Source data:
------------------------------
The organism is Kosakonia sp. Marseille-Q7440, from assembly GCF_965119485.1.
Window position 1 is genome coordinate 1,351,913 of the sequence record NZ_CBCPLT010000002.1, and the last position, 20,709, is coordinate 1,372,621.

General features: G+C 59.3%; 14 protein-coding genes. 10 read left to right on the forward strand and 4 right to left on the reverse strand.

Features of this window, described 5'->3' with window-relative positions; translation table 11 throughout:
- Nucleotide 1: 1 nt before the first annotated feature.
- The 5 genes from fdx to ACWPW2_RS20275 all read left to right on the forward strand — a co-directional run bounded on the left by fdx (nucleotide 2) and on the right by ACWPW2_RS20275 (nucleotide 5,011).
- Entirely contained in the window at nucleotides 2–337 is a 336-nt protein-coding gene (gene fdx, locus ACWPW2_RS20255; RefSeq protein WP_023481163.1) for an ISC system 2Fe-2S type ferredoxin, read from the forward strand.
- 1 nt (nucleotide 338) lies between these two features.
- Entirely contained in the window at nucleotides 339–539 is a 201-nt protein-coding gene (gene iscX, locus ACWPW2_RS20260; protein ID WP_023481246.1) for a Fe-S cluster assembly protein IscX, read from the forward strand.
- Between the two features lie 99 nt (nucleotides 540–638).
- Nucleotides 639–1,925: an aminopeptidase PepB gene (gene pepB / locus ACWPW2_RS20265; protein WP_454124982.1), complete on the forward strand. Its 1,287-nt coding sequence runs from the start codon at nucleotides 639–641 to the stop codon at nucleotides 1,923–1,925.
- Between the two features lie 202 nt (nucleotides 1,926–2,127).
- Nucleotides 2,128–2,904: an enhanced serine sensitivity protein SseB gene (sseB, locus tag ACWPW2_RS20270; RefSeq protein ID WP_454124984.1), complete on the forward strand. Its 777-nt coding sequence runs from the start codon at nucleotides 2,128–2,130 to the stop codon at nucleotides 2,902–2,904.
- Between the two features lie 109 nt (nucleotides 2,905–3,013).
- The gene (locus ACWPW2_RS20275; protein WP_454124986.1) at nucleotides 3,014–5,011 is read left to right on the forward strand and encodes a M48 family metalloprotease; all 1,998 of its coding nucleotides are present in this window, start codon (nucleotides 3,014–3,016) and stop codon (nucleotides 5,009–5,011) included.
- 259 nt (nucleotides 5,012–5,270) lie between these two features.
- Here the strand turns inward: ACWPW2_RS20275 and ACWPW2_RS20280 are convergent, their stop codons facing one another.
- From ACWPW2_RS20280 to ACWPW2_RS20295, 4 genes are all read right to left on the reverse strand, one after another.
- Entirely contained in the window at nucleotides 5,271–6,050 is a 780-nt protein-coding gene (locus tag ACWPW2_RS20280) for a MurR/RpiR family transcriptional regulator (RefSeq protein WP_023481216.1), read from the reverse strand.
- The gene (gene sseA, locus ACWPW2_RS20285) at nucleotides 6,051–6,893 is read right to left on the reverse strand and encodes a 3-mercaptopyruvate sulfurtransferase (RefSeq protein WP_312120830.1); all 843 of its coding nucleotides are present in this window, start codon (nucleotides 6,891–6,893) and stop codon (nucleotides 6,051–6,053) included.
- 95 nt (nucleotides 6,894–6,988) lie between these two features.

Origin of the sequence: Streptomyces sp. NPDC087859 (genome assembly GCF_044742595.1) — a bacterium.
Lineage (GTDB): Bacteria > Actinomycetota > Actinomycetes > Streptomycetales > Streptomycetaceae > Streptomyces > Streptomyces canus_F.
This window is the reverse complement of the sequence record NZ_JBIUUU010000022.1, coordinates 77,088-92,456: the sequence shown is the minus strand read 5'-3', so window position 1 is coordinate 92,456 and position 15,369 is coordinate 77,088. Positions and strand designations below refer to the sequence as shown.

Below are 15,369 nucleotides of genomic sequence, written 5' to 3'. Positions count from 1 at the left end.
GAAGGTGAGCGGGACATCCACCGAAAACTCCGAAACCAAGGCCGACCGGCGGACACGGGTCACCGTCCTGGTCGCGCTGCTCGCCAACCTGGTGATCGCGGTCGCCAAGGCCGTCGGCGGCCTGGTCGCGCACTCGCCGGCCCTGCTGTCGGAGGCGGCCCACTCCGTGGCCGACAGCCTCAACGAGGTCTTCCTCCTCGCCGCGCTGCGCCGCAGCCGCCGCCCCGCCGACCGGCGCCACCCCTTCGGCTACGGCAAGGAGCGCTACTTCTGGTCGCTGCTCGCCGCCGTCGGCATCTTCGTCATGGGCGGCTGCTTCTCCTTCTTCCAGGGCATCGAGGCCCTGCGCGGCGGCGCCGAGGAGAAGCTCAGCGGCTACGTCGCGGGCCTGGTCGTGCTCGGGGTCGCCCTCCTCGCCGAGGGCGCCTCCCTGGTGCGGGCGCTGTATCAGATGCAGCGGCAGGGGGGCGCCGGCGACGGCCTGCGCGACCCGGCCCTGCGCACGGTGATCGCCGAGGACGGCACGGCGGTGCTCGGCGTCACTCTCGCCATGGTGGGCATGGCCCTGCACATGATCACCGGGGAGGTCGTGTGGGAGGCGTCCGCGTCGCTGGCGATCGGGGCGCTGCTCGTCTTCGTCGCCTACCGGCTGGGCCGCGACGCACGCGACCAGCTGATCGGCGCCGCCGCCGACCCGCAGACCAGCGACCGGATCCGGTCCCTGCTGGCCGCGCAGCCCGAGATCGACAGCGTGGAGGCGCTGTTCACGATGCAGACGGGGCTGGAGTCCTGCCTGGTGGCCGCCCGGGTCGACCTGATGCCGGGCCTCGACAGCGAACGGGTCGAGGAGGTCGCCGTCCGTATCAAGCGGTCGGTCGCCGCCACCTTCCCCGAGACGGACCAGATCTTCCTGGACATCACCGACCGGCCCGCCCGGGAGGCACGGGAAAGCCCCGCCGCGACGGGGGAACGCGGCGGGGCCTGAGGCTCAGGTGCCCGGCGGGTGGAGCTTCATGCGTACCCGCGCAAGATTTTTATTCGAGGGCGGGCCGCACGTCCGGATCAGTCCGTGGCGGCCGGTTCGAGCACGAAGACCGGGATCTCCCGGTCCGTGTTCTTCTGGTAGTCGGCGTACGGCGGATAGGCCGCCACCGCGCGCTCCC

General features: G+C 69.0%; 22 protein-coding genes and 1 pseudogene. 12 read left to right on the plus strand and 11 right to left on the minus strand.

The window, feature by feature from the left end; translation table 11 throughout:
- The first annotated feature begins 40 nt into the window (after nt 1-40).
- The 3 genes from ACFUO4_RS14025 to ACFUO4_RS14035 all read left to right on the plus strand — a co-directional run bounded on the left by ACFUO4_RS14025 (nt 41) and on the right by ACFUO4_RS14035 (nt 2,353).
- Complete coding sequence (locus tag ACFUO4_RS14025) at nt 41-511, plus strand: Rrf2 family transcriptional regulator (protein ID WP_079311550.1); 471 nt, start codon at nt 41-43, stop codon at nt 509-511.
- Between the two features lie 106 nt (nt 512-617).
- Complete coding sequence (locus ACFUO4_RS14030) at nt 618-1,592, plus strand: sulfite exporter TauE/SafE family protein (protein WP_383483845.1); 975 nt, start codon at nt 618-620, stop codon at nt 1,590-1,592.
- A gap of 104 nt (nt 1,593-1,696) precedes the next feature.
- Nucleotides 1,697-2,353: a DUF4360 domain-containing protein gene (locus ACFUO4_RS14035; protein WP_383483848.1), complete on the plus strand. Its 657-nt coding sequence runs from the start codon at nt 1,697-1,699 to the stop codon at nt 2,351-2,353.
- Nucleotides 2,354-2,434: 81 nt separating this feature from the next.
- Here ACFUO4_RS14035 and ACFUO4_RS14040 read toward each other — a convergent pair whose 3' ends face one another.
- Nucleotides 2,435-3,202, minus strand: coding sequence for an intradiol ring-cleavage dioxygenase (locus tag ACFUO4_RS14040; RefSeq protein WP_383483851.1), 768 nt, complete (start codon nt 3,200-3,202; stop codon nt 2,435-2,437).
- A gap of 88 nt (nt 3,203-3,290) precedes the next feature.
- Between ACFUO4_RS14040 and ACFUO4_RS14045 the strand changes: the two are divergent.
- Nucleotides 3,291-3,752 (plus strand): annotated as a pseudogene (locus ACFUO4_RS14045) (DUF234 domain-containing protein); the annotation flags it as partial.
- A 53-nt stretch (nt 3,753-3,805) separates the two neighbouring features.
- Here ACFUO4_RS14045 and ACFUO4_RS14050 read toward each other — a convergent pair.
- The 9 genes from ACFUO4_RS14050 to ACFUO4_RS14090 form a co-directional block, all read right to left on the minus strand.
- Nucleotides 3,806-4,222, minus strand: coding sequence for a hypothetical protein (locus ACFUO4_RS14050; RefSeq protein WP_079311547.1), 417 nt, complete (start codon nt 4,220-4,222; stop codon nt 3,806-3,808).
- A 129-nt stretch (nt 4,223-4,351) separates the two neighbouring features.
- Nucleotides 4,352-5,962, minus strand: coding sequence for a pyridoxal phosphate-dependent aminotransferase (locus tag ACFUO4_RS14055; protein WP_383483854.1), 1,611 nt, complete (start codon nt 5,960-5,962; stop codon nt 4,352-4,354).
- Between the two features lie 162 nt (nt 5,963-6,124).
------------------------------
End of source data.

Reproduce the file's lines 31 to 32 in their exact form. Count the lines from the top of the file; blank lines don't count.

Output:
- Complete coding sequence (locus tag ACFUO4_RS14025) at nt 41-511, plus strand: Rrf2 family transcriptional regulator (protein ID WP_079311550.1); 471 nt, start codon at nt 41-43, stop codon at nt 509-511.
- Between the two features lie 106 nt (nt 512-617).